Jack Welch, at the height of his career, ran General Electric and turned GE into a powerhouse conglomerate and became one of America’s most well-known companies.
Ruling over a global empire that had its control in a different of industries from healthcare to jet engines.
Born in 1935, in Peabody, Massachusetts, he was the only child of a railroad conductor and a stay-at-home mother. He studied chemical engineering and graduated from the University of Massachusetts Amherst with a bachelor’s degree, and a master’s and a PhD in the subject from the University of Illinois.
In 1960, he joined GE’s Pittsfield branch as a chemical engineer for its plastics division earning a monthly salary of $10,400, he told the “Freakonomics” in 2018.
Welch slowly rose through the ranks, and became the GE’s youngest chairman and CEO in 1981, and remained in that position until he retired in 2001.
The former GE CEO’s success, driven by a hard-nosed strategy to slash less profitable businesses and unproductive employees, made him an international celebrity in the 1980s and made GE to be the most valuable company in the United States during the 1990s. He also groomed a generation of business leaders who went on to run corporate giants such as Home Depot Inc and Boeing Co.
GE bought and sold many businesses under Welch’s leadership, including RCA — the then-owner of NBC. NBC Universal is the parent company of NBC News.
Welch retirement in 2001 brought more adoration and best-selling books, including a few with his wife, Suzy. They also founded the Jack Welch Management Institute, an online MBA program where he listed himself as the “Executive Chairman” on his LinkedIn page.
He also had his share of controversies, including a bond-trading scandal at the former Kidder Peabody & Co. investment-banking unit in the 1990s and significant government fines related to overstating costs in the 1980s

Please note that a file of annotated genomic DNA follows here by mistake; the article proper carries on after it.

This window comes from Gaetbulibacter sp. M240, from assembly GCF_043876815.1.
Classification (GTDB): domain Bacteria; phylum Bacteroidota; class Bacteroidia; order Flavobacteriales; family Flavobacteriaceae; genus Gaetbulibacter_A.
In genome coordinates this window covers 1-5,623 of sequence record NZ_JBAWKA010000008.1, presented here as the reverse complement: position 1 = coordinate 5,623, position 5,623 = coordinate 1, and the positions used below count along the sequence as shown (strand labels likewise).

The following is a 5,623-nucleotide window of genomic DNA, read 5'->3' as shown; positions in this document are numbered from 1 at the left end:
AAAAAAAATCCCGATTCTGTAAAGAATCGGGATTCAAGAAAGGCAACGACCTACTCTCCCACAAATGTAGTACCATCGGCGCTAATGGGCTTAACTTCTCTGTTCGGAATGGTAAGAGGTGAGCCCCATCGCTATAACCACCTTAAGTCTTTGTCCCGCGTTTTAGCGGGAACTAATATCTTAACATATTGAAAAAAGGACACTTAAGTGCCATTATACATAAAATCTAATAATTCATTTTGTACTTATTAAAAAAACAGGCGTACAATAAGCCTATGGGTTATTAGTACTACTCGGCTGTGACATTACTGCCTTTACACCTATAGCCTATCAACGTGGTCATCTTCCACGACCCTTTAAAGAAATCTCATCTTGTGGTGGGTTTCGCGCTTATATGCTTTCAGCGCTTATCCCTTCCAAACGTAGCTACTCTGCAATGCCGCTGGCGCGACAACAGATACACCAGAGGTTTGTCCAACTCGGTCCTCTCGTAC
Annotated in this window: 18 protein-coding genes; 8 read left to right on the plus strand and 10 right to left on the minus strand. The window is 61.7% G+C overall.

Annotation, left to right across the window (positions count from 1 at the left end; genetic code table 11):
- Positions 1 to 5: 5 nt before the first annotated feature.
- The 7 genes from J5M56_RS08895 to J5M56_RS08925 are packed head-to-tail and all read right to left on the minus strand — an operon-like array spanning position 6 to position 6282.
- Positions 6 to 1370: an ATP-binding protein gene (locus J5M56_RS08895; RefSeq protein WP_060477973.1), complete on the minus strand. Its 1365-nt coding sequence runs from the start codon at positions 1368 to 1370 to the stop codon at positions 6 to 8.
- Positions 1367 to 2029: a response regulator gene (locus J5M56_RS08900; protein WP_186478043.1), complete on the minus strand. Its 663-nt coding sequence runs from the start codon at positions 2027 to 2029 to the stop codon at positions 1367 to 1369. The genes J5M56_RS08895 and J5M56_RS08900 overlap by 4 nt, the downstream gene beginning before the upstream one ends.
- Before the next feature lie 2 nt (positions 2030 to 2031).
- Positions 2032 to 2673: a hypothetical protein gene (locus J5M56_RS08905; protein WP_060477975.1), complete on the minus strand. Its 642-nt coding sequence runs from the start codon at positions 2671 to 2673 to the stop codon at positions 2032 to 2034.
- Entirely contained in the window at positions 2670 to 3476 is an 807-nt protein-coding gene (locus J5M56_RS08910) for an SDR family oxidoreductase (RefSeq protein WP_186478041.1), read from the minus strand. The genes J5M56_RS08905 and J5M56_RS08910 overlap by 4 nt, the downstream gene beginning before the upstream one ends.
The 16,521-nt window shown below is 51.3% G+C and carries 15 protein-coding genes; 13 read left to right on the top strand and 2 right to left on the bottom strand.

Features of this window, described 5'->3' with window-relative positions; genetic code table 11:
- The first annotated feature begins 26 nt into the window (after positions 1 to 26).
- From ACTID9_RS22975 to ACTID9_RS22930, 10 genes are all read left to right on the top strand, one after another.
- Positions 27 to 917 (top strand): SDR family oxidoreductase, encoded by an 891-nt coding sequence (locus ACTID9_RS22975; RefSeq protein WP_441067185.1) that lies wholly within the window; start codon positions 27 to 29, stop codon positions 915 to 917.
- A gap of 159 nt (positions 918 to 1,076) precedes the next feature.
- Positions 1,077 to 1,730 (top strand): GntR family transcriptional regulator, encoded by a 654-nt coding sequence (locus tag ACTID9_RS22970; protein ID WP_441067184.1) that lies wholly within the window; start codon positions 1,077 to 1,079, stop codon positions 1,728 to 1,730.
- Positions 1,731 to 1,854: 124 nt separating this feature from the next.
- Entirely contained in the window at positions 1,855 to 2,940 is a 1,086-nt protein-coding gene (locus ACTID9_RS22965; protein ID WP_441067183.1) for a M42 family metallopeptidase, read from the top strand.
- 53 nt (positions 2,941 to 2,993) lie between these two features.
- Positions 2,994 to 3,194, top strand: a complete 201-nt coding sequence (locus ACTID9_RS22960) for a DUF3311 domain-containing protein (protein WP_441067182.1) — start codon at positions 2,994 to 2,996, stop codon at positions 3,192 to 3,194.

GE was also forced to pay more than $1.5 billion to dredge portions of the Hudson River in upstate New York where the company had dumped chemicals before they were banned. Welch’s final deal as CEO, a proposed $45 billion acquisition of rival Honeywell International Inc., was derailed by regulators.
His divorce from his second wife, after his retirement, revealed $2.5 million of annual postretirement perks such as corporate-jet use and country-club memberships, prompting an investigation by the Securities and Exchange Commission. Mr. Welch later on agreed to relinquish the benefits.
He is survived by his third wife, Suzy, and four adult children from his first marriage.
On Monday, his wife said in a statement released to CNBC: “More than anything else — leader, business icon, management genius — more than those things, although they are all true too — Jack was a life force made of love and somehow, crazily somehow, he also managed to be the greatest husband and step-father who ever lived, giving our family twenty amazing years of adventure, happiness, and joy.
Our hearts, so much larger and fuller having known and loved him, are broken.”